15. Admittedly, the Land Acquisition Act, a pre-Constitutional legislation of colonial vintage is a drastic law, being expropriatory in nature as it confers on the State a power which affects person’s property right. Even though right to property is no longer fundamental and was never a natural right, and is acquired on a concession by the State, it has to be accepted that without right to some property, other rights become illusory. This Court is considering these questions, especially, in the context of some recent trends in land acquisition. This Court is of the opinion that the concept of public purpose in land acquisition has to be viewed from an angle which is consistent with the concept of a welfare State.
16. The concept of public purpose cannot remain static for all time to come. The concept, even though sought to be defined under Section 3(f) of the Act, is not capable of any precise definition. The said definition, having suffered several amendments, has assumed the character of an inclusive one. It must be accepted that in construing public purpose, a broad and overall view has to be taken and the focus must be on ensuring maximum benefit to the largest number of people. Any attempt by the State to acquire land by promoting a public purpose to benefit a particular group of people or to serve any particular interest at the cost of the interest of a large section of people especially of the common people defeats the very concept of public purpose. Even though the concept of public purpose was introduced by pre-Constitutional legislation, its application must be consistent with the constitutional ethos and especially the chapter under Fundamental Rights and also the Directive Principles.
17. In construing the concept of public purpose, the mandate of Article 13 of the Constitution that any pre-constitutional law cannot in any way take away or abridge rights conferred under Part–III must be kept in mind. By judicial interpretation the contents of these Part III rights are constantly expanded. The meaning of public purpose in acquisition of land must be judged on the touchstone of this expanded view of Part-III rights. The open-ended nature of our Constitution needs a harmonious reconciliation between various competing principles and the overhanging shadows of socio-economic reality in this country.
18. Therefore, the concept of public purpose on this broad horizon must also be read into the provisions of emergency power under Section 17 with the consequential dispensation of right of hearing under Section 5A of the said Act. The Courts must examine these questions very carefully when little Indians lose their small property in the name of mindless acquisition at the instance of the State. If public purpose can be satisfied by not rendering common man homeless and by exploring other avenues of acquisition, the Courts, before sanctioning an acquisition, must in exercise of its power of judicial review, focus its attention on the concept of social and economic justice . While examining these questions of public importance, the Courts, especially the Higher Courts, cannot afford to act as mere umpires. In this context we reiterate the principle laid down by this Court in Authorised Officer, Thanjavur and another vs. S. Naganatha Ayyar and others reported in (1979) 3 SCC 466, wherein this Court held:
“……It is true that Judges are constitutional invigilators and statutory interpreters; but they are also responsive and responsible to Part IV of the Constitution being one of the trinity of the nation’s appointed instrumentalities in the transformation of the socioeconomic order. The judiciary, in its sphere, shares the revolutionary purpose of the constitutional order, and when called upon to decode social legislation must be animated by a goal-oriented approach. This is part of the dynamics of statutory interpretation in the developing countries so that courts are not converted into rescue shelters for those who seek to defeat agrarian justice by cute transactions of many manifestations now so familiar in the country and illustrated by the several cases under appeal. This caveat has become necessary because the judiciary is not a mere umpire, as some assume, but an activist catalyst in the constitutional scheme.”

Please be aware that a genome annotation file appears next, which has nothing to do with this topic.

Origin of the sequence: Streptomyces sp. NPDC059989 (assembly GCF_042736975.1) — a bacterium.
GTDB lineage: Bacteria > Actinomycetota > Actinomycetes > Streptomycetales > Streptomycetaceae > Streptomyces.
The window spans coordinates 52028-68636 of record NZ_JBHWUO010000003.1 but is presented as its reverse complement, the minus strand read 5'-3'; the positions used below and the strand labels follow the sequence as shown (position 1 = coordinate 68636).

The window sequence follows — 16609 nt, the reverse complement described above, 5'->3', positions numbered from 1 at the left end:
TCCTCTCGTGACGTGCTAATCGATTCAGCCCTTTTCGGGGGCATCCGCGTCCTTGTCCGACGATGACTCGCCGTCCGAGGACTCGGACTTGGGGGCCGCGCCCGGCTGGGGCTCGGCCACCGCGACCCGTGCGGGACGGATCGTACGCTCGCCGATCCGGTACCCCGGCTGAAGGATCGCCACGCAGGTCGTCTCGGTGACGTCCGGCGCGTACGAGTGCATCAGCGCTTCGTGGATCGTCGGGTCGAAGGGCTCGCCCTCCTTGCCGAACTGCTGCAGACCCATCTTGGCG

19. In other words public purpose must be viewed through the prism of Constitutional values as stated above.
20. The aforesaid principles in our jurisprudence compel this Court to construe any expropriartory legislation like the Land Acquisition Act very strictly.
21. The judicial pronouncements on this aspect are numerous, only a few of them may be noted here.
22. In DLF Qutab Enclave Complex Educational Charitable Trust vs. State of Haryana and Ors. – (2003) 5 SCC 622, this Court construed the statute on Town Planning Law and held ”Expropriatory statute, as is well known, must be strictly construed.” (See para 41 page 635).
23. The same principle has been reiterated subsequently by a three-Judge Bench of this Court in State of Maharashtra and Anr. vs. B.E. Billimoria and Ors. – (2003) 7 SCC 336 in the context of ceiling law. (See para 22 at page 347 of the report).
24. These principles again found support in the decision of this Court in Chairman, Indore Vikas Pradhikaran vs. Pure Industrial Coke and Chemicals Ltd. and Ors. – (2007) 8 SCC 705, wherein this Court construed the status of a person’s right to property after deletion of Article 19(1)(f) from Part III. By referring to various international covenants, namely, the Declaration of Human and Civic Rights, this Court held that even though right to property has ceased to be a fundamental right but it would however be given an express recognition as a legal right and also as a human right.
25. While discussing the ambit and extent of property right, this Court reiterated that expropriatory legislation must be given strict construction. (See para 53 to 57 at pages 731 to 732 of the report).